The International Olympic Committee have revealed they have held a second video call with Chinese tennis player Peng Shuai amid ongoing concern for her wellbeing.
There has been widespread concern after Peng, a former world doubles number one, disappeared from public view in the wake of accusing a top Chinese official of sexual assault.
IOC president Thomas Bach held a 30-minute call with Peng in November where he indicated she had told him she was “safe and well”.
On Thursday, the governing body revealed a second call has taken place with a “personal meeting” planned for January.
"We share the same concern as many other people and organisations about the well-being and safety of Peng Shuai,” a statement read. “This is why, just yesterday, an IOC team held another video call with her. We have offered her wide-ranging support, will stay in regular touch with her, and have already agreed on a personal meeting in January.
"There are different ways to achieve her well-being and safety. We have taken a very human and person-centred approach to her situation. Since she is a three-time Olympian, the IOC is addressing these concerns directly with Chinese sports organisations.
“We are using ‘quiet diplomacy’ which, given the circumstances and based on the experience of governments and other organisations, is indicated to be the most promising way to proceed effectively in such humanitarian matters.
"The IOC’s efforts led to a half-hour videoconference with Peng Shuai on 21 November, during which she explained her situation and appeared to be safe and well, given the difficult situation she is in.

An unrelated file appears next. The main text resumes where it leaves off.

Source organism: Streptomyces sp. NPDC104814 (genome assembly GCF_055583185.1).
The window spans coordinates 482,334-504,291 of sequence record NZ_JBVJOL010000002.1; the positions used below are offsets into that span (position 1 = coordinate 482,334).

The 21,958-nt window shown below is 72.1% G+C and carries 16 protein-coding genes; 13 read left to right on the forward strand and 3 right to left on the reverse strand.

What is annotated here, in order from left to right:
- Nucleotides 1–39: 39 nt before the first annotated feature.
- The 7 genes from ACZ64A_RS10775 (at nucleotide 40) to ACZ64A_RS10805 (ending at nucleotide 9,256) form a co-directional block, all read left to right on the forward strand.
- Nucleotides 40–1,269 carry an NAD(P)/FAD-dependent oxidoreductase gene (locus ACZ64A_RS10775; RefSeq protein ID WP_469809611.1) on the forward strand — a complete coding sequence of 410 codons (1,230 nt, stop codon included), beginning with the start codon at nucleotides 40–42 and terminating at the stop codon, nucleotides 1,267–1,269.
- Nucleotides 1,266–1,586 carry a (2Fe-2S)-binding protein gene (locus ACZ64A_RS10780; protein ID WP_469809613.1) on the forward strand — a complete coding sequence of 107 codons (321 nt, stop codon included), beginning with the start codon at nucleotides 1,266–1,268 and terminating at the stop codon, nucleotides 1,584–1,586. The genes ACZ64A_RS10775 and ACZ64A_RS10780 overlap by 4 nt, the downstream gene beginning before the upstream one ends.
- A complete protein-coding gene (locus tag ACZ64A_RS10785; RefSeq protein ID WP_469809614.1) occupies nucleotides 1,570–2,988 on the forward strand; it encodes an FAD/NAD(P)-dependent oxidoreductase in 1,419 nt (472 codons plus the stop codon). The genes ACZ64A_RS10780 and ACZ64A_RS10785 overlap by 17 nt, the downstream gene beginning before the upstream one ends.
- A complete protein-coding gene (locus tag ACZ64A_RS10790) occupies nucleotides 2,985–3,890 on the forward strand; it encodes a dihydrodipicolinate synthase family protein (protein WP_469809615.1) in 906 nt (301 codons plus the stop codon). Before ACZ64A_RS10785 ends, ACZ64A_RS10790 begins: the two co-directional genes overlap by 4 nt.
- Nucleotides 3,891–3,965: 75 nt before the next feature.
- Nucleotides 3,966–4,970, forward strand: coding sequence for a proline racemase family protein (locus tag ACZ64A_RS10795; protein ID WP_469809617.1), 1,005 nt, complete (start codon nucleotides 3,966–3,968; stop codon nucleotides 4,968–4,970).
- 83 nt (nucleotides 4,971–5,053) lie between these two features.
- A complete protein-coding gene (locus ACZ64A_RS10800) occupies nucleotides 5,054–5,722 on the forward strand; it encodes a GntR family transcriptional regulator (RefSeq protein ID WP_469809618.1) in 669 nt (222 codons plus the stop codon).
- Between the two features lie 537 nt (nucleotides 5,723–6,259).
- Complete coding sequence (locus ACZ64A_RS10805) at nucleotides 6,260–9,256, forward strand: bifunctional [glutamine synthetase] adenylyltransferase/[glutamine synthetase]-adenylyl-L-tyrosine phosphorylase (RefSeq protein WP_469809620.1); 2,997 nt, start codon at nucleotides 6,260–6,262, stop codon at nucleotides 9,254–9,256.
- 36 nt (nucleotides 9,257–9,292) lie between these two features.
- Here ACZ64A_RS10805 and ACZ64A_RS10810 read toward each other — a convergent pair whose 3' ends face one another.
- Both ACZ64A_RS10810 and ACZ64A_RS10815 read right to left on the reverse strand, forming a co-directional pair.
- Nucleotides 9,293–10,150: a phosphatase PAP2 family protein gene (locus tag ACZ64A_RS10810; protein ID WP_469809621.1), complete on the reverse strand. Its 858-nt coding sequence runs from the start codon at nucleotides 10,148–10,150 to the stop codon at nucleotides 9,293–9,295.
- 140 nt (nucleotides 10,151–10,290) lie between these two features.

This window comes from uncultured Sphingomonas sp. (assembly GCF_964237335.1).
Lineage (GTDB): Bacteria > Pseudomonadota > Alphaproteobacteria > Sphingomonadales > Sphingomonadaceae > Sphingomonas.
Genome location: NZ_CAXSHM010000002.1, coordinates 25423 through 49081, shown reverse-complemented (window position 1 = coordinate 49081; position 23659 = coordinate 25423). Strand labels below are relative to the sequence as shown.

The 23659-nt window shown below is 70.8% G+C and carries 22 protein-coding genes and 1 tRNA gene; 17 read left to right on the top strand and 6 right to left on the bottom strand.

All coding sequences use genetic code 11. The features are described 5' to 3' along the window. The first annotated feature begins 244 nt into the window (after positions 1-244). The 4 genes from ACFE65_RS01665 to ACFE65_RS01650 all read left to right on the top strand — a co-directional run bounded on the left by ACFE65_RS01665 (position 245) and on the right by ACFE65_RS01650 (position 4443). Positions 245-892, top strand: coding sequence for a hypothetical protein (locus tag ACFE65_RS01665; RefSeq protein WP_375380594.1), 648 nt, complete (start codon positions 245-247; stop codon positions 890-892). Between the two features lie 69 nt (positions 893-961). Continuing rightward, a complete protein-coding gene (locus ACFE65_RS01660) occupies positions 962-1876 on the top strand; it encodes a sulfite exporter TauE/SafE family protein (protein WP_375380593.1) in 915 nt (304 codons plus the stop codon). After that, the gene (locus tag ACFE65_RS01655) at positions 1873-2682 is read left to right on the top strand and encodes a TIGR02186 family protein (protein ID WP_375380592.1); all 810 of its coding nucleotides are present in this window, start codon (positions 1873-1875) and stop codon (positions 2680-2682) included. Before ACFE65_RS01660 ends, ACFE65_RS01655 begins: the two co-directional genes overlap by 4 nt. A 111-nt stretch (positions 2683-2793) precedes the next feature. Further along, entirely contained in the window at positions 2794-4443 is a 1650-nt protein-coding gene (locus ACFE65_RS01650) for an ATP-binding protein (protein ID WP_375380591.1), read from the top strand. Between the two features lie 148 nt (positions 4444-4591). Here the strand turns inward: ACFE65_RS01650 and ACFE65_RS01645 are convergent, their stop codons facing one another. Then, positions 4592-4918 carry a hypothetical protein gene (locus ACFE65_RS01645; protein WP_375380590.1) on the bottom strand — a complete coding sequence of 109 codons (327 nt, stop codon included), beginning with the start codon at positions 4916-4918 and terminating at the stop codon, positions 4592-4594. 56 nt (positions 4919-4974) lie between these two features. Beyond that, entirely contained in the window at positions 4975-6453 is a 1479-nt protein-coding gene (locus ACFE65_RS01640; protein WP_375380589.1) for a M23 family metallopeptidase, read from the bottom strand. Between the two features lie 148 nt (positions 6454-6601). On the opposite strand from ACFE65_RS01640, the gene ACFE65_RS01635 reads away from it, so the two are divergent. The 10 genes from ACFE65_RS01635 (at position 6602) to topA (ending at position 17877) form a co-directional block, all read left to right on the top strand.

“This was reconfirmed in yesterday’s call. Our human and person-centred approach means that we continue to be concerned about her personal situation and will continue to support her."
News of the call comes a day after the Women’s Tennis Association confirmed they had suspended all tournaments in China in the wake of the ongoing situation.
IOC president Thomas Bach held a video call with Peng in November
(OIS/IOC/AFP via Getty Images)
Chief executive Steve Simon revealed fears for the safety of players and staff on suspending events in China - in a move that could have repercussions for the 2022 Beijing Winter Olympics and Paralympics.
“While we now know where Peng is, I have serious doubts that she is free, safe and not subject to censorship, coercion and intimidation,” said Simon.
“The WTA has been clear on what is needed here, and we repeat our call for a full and transparent investigation - without censorship - into Peng Shuai’s sexual assault accusation.
“None of this is acceptable nor can it become acceptable. If powerful people can suppress the voices of women and sweep allegations of sexual assault under the rug, then the basis on which the WTA was founded - equality for women - would suffer an immense setback. I will not and cannot let that happen to the WTA and its players.
“As a result, and with the full support of the WTA board of directors, I am announcing the immediate suspension of all WTA tournaments in China, including Hong Kong.”